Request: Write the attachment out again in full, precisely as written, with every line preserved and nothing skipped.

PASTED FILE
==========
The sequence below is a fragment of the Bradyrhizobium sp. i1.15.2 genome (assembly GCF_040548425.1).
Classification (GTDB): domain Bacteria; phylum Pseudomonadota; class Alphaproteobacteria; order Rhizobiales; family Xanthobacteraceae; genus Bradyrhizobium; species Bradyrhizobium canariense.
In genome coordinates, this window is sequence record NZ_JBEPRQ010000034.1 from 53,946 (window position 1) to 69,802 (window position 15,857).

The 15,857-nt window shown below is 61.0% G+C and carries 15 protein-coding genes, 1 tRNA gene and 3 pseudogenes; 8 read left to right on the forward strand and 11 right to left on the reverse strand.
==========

The sequence below is a fragment of the Bradyrhizobium sp. i1.15.2 genome (assembly GCF_040548425.1).
Classification (GTDB): domain Bacteria; phylum Pseudomonadota; class Alphaproteobacteria; order Rhizobiales; family Xanthobacteraceae; genus Bradyrhizobium; species Bradyrhizobium canariense.
In genome coordinates, this window is sequence record NZ_JBEPRQ010000034.1 from 53,946 (window position 1) to 69,802 (window position 15,857).

The 15,857-nt window shown below is 61.0% G+C and carries 15 protein-coding genes, 1 tRNA gene and 3 pseudogenes; 8 read left to right on the forward strand and 11 right to left on the reverse strand.